As being reported on the BBC website, the population of the UK is expected to increase from 61m to 71.6m by 2033, according to the Office for National Statistics (ONS). As it states, just over two-thirds of this increase is expected to be related directly or indirectly to migration to the UK.
If the projected increase materialises, the population will have grown at its fastest rate in a century: by more than 10m in the 24 years between 2008 and 2029, less than half the time it took to rise from 50m to 60m between 1948 and 2005.
It is interesting that this story has broke today given the launch yesterday of the West Midlands Regional Observatory’s (WMRO) ‘Thematic Dialogue’ policy reports. Having written a short policy-based ‘think-piece’ for the report entitled, ‘The West Midlands’ Changing Population’, I note that:
Emergent and projected population changes are therefore significantly different to those that have gone before, distinguished by a more fluid interplay of variables among increased numbers of new, small and scattered, multiple-origin, socio-economically differentiated and legally stratified communities. No longer will it be possible to categorise diversity simplistically, rendering the use of factors such as ethnicity alone somewhat meaningless. Within the super-diversity that will characterise the region, policymakers and service providers will need to consider language, regional and local identities, cultural values and practices as well as other potentially more challenging and problematic factors that include migration route, means of arrival, legal status and access to employment.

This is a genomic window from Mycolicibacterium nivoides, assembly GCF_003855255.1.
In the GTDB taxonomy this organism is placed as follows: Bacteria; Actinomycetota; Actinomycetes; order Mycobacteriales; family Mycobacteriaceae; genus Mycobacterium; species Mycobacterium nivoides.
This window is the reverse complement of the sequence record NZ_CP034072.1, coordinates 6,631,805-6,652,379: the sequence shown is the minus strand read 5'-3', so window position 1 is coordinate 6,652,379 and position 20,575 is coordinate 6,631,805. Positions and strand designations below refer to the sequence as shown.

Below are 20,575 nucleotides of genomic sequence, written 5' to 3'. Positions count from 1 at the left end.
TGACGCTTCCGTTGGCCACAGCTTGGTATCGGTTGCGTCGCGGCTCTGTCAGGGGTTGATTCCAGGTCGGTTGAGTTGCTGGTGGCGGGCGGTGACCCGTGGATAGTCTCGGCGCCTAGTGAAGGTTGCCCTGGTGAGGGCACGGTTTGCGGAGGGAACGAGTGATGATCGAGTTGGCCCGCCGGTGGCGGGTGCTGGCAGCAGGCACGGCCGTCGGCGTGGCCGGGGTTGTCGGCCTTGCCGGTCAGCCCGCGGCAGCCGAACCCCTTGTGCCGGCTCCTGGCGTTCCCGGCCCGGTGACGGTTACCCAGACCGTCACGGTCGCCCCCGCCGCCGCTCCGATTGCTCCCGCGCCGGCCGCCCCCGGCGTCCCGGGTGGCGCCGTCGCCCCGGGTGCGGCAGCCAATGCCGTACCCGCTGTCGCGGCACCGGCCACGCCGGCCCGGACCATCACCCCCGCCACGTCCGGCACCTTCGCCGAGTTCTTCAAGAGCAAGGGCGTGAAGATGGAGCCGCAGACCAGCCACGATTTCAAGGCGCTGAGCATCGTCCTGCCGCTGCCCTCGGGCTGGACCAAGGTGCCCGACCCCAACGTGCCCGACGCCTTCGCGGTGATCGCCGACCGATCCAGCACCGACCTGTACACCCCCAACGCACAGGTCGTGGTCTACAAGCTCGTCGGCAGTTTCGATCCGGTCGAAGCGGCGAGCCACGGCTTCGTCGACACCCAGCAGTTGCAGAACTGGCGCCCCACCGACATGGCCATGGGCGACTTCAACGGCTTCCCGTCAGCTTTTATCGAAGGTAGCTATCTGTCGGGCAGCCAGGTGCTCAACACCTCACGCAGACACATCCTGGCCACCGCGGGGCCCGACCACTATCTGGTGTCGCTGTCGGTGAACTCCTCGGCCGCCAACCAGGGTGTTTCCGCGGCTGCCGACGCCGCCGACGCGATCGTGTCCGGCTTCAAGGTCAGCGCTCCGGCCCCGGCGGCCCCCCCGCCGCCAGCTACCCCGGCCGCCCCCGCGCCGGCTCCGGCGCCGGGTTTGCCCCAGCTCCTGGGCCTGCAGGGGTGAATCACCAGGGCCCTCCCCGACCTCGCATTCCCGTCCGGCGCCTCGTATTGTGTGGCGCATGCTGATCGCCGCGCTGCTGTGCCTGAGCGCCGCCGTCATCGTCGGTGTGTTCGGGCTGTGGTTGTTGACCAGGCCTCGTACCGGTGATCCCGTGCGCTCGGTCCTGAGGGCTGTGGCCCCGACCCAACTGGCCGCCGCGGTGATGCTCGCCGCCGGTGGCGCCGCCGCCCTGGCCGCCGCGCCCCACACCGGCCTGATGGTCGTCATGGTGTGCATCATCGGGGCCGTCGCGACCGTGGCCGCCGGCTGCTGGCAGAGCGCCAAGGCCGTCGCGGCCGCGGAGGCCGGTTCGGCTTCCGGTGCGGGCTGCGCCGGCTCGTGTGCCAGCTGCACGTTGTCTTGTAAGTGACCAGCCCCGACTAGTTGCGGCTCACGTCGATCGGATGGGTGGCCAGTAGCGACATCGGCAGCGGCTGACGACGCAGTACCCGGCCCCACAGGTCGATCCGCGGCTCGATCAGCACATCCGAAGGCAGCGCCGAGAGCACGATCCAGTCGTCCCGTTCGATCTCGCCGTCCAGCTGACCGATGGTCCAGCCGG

I go on:
For policymakers and service providers, it is important that whilst tackling inequalities and discrimination will be key, the complexity of influences on cohesion – a resonant byword for ‘ensuring people of different backgrounds get on better together’ – means that it will be necessary for them to address multiple issues at the same time, particularly in terms of migration. At present, there exists little evidence that relations between migrants and established groups currently form an integral part of any mainstream policy agenda. In the very least, this anomaly will need to be addressed because even within community cohesion policies, rarely is there a targeted strategy for promoting good relations with new migrants.
Given the headlines, it would seem that the issue of migration will continue to be a pertinent one. But more importantly, one that reluctant policymakers will need to address head-on.
To download the WMRO report, click here.